Democrats at Biden rally open to change

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By Mike WendlingBBC News, Madison, Wisconsin

Democratic voters chime in on Biden’s ability to run for office

The hundreds of die-hard Democrats who turned out to see Joe Biden in Wisconsin on Friday didn’t need much convincing.

The US president received an enthusiastic response to his loudly delivered remarks at the rally in Madison, especially when he attacked his Republican rival Donald Trump.

But as some major Democratic donors and lawmakers call on Mr Biden to exit the presidential race, even some of his most ardent supporters here in Madison are keeping an open mind about whether he might be replaced – and what might come next.

“It’s OK to change our minds,” said Catherine Emmanuelle, 44, who paused and considered her thoughts carefully before outlining her opinion.

She stressed that she was impressed with Mr Biden’s 17-minute speech, which she called a “presidential litmus test”.

“But if something happens in three days or a week or three weeks, we shouldn’t be afraid of having a conversation about change,” she told BBC News.

Catherine Emmanuelle smiling in front of a car

Catherine Emmanuelle was pleased with the president’s performance – but said she wasn’t afraid of a tough conversation about the future of his candidacy

Mr Biden is under tremendous scrutiny after a disastrous debate performance last week, marked by a hoarse voice and several instances where he lost his train of thought.

The president, 81, is facing a tide of doubts about his mental acuity and ability to beat Trump, 78, in November’s election.

Friday’s rally, held in this reliably Democratic town in a critical swing state, was an indication of the support Mr Biden still has in many parts of the country.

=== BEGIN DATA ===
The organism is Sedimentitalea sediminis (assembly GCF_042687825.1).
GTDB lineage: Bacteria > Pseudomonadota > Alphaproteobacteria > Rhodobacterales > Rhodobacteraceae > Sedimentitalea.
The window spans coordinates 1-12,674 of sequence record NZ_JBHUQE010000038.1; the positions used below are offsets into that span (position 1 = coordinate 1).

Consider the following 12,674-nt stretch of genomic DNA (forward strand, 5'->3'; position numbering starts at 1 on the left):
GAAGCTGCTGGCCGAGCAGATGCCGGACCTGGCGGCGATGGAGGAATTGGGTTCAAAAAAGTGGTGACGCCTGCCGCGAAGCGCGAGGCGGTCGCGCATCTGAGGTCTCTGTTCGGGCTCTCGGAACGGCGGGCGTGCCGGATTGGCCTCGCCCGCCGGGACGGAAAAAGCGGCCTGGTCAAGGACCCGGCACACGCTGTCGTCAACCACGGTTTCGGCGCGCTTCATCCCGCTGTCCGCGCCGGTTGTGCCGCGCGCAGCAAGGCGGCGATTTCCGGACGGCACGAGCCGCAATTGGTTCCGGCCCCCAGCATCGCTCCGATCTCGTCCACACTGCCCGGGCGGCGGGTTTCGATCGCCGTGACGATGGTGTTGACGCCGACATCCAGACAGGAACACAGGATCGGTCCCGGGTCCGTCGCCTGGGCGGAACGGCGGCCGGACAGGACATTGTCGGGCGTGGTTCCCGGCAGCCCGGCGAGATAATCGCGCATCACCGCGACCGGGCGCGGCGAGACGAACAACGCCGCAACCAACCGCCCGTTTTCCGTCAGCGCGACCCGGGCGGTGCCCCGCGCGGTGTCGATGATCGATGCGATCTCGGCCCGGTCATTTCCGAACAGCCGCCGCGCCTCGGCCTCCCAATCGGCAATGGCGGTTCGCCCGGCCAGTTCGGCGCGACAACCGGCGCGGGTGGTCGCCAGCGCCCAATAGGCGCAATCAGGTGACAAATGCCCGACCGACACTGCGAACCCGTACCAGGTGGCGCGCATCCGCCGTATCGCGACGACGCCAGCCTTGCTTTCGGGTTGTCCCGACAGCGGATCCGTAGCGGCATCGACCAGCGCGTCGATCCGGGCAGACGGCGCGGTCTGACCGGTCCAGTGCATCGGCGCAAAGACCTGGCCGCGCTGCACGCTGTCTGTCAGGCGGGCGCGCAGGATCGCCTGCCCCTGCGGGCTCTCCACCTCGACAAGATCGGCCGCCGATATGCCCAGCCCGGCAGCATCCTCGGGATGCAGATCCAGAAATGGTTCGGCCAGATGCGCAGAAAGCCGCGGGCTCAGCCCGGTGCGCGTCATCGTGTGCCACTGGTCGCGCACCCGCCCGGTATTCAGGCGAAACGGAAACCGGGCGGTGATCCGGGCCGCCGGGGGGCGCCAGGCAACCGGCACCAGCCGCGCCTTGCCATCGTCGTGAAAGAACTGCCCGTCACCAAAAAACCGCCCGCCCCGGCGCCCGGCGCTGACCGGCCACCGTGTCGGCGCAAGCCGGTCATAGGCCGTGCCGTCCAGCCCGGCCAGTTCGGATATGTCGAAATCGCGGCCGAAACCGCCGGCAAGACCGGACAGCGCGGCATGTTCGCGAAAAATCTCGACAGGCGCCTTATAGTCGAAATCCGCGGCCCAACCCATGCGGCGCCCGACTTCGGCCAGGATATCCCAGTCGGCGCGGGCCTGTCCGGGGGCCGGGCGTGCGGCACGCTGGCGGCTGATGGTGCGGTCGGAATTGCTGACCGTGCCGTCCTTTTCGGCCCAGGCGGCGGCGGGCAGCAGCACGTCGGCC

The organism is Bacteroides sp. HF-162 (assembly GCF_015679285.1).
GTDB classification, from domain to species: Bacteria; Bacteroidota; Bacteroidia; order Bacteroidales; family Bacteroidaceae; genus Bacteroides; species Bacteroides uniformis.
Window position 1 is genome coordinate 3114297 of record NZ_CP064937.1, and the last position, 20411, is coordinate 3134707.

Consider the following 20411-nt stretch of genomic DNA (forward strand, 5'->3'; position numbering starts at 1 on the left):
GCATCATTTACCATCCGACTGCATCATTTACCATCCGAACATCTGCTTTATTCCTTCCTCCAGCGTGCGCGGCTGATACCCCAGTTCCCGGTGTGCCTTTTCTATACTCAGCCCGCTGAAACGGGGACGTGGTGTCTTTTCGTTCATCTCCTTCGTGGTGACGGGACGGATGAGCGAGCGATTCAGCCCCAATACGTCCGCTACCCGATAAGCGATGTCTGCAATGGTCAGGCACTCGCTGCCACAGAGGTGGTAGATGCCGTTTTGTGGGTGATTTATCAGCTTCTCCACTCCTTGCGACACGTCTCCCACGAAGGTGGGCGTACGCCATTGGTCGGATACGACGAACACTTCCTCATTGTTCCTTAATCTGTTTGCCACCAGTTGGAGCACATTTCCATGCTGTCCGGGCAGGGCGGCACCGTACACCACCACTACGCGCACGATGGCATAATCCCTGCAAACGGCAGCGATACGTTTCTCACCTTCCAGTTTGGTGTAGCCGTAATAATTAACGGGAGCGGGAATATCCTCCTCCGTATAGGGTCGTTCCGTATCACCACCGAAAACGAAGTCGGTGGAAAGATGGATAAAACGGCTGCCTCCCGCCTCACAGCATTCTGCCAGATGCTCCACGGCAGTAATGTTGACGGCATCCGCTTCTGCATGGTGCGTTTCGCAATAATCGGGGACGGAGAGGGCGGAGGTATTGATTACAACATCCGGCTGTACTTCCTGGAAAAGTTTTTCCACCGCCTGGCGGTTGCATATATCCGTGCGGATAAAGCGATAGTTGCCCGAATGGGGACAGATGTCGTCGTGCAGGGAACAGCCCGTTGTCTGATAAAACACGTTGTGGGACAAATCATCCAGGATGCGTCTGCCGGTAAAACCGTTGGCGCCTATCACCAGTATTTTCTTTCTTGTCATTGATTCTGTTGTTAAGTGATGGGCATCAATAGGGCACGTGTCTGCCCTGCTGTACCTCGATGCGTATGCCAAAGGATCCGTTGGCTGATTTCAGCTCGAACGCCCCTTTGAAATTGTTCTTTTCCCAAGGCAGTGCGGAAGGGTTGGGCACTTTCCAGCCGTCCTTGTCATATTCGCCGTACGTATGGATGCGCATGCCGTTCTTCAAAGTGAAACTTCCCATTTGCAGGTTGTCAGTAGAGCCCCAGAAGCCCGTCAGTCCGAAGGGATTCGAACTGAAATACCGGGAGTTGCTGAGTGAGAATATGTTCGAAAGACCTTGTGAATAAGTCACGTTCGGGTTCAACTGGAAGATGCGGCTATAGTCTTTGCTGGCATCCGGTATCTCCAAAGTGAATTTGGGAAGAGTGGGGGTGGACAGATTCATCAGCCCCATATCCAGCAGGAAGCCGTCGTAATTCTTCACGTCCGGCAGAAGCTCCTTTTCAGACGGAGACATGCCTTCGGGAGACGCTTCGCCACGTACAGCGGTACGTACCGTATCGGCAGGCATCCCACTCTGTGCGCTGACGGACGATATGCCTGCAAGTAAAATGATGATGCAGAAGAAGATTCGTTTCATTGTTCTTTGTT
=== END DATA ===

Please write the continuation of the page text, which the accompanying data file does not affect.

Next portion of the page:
But the raucous crowd, which waited through several opening speakers and a hour-long delay from the planned start time, was also shot through with low-grade anxiety.

“I’m worried about his capacity to beat Trump,” said Thomas Leffler, a 33-year-old health researcher.

“As he gets older, I think it’s going to increasingly be an issue. But I’ll vote blue no matter what,” he said – a reference the Democratic Party’s signature colour.

Thomas Leffler with a beard and glasses smiling

Thomas Leffler was in a crowd of several hundred who came out to see President Biden

Mr Leffler suggested that picking a new candidate might have unexpected benefits.

“If you go through some sort of open process, you can re-energise people, and show that there’s a process better than what Republicans have, which is basically just to bow down to Donald Trump,” he said.

Earlier this year, both the president and Trump secured the delegates needed to be their party’s respective presumptive candidates.

The Democrats’ nominee will officially be chosen at the Democratic National Convention in Chicago from 19-22 August.

On Friday, Mr Biden was defiant about staying in the race, telling the crowd: “I am running and going to win again.”

Some of the biggest cheers on Friday came when the president directly went after his predecessor.

“Trump is not just a convicted criminal,” he said. “He’s a one man crime wave.”

The prospect of a second Trump administration was an animating factor for many who came to the rally.

“During the debate, he told a bunch of lies,” said Greg Hovel, 67. “How is that any worse than what Biden did?”

Greg Hovel in a blue shirt and glasses

Greg Hovel said he was upset at recent Supreme Court decisions and Donald Trump’s rhetoric

Mr Hovel said he believed the country was in a “great place” and that Mr Biden didn’t get enough credit for his economic and pandemic recovery policies.

“At this point, in the next six weeks, the Democratic Party is going to have to make up its mind” whether to retain Mr Biden as their candidate or pick someone new, he said.

But the president’s performance on Friday further bolstered something he strongly believed, even before the speech.

“I think Biden can win,” he said.

With additional reporting by Jonathan Csapo

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